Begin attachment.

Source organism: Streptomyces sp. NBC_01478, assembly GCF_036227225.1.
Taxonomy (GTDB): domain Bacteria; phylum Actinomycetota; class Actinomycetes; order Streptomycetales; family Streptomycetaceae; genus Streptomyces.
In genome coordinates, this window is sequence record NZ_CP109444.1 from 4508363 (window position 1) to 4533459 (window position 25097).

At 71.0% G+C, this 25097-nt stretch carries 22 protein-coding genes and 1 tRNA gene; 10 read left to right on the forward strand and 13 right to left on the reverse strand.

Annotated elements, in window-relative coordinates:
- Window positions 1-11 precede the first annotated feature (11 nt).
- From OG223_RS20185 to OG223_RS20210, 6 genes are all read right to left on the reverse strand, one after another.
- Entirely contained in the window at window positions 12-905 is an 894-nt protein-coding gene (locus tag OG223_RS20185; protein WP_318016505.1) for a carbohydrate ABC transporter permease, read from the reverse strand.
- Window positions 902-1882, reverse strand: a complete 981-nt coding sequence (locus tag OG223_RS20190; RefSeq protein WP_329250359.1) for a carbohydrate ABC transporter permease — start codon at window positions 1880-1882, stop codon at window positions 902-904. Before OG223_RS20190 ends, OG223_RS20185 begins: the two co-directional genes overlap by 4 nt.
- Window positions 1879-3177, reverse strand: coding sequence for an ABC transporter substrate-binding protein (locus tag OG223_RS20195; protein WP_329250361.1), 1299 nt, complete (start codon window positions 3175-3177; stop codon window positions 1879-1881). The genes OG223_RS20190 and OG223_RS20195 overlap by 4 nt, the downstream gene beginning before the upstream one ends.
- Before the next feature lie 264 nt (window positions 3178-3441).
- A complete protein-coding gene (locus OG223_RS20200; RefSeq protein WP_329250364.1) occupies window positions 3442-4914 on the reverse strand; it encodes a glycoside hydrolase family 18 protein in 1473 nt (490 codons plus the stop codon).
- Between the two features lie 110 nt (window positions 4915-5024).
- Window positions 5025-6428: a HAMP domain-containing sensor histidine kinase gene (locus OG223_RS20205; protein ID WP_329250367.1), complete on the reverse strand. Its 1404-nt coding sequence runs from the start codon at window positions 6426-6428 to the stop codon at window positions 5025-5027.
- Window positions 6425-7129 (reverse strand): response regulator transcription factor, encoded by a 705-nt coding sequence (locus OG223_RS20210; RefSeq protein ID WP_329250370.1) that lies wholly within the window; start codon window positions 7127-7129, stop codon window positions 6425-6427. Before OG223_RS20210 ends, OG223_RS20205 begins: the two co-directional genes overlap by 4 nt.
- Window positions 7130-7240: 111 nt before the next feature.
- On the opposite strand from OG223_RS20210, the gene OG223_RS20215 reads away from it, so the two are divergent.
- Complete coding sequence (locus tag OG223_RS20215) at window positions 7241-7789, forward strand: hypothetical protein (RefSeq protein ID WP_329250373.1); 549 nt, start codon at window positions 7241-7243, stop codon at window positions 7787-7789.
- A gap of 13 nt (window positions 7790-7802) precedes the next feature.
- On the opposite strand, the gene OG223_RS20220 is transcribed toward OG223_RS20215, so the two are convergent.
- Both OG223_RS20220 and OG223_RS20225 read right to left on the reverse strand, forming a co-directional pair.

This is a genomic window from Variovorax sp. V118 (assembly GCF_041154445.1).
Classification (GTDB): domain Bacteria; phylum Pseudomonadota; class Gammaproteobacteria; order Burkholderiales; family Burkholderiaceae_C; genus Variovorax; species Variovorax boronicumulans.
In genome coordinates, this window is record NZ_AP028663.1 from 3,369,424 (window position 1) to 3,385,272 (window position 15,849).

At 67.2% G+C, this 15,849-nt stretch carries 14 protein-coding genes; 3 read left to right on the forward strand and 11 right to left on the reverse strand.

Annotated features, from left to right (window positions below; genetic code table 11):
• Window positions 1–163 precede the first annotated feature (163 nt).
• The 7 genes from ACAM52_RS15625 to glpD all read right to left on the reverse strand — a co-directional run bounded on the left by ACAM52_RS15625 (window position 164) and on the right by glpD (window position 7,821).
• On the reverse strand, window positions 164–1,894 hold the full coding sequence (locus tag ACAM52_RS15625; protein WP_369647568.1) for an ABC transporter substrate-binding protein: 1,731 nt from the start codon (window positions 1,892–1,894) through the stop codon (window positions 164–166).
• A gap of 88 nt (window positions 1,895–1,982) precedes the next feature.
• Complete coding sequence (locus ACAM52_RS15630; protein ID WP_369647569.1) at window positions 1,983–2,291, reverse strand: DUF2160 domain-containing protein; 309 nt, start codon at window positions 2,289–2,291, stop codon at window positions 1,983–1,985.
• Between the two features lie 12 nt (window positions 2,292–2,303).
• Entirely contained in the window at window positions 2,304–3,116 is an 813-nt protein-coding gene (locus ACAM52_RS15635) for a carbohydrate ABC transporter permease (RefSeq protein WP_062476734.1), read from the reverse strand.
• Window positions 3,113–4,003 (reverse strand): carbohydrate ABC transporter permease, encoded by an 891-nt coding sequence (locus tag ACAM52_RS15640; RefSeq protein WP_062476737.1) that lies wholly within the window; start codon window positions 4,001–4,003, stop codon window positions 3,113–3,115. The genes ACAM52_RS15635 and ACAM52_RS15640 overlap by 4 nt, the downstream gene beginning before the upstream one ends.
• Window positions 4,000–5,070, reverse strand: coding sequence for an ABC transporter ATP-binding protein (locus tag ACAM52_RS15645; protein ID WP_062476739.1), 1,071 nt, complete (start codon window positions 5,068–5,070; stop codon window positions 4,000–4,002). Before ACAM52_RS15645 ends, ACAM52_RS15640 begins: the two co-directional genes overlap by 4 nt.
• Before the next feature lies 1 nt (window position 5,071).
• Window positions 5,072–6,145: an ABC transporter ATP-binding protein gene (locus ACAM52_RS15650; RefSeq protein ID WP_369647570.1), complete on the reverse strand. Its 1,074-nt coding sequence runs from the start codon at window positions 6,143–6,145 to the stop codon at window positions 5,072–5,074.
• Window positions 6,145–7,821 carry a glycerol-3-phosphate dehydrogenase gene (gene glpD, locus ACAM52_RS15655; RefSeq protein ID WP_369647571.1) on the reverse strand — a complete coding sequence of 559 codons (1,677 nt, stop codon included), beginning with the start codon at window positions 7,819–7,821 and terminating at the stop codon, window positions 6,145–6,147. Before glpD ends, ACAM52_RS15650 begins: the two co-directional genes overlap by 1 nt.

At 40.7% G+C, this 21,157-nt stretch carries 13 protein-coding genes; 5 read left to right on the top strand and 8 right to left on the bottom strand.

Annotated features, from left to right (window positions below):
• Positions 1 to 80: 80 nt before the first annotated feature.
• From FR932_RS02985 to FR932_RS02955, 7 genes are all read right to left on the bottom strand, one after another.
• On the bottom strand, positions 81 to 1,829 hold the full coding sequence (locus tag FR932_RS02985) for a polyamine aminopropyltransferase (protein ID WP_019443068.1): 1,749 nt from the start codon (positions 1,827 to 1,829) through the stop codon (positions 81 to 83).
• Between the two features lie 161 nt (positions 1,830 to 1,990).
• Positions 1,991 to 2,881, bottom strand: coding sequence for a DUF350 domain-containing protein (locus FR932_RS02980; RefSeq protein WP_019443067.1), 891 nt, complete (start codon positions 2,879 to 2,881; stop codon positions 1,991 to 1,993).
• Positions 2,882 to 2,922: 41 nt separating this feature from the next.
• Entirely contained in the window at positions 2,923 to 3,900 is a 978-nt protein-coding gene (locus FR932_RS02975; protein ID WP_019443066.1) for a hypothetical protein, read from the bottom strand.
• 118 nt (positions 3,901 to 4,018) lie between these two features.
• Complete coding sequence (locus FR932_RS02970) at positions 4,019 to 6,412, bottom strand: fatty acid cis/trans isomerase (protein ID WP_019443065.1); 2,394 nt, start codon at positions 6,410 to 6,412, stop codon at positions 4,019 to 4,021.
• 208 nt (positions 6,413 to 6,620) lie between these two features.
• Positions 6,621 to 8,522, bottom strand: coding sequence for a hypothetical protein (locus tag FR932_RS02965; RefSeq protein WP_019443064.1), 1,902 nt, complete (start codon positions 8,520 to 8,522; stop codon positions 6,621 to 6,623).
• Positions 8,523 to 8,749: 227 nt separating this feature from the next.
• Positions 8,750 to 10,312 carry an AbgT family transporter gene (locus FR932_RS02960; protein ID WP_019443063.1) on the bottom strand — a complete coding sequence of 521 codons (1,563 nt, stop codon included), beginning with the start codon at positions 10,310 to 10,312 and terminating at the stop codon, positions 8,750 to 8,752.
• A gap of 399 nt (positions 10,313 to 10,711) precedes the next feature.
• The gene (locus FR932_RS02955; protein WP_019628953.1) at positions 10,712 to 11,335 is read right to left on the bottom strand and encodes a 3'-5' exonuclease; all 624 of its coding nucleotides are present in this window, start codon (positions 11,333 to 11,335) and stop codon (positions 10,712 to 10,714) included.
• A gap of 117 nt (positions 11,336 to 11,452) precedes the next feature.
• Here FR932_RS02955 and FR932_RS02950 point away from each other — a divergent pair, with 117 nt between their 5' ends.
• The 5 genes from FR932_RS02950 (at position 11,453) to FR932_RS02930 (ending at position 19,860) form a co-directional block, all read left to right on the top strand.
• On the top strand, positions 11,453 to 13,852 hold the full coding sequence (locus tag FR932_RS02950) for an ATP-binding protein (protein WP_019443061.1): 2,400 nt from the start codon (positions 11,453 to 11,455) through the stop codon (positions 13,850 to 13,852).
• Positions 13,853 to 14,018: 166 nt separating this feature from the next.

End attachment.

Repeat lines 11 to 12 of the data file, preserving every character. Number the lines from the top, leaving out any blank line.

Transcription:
- Before the next feature lie 264 nt (window positions 3178-3441).
- A complete protein-coding gene (locus OG223_RS20200; RefSeq protein WP_329250364.1) occupies window positions 3442-4914 on the reverse strand; it encodes a glycoside hydrolase family 18 protein in 1473 nt (490 codons plus the stop codon).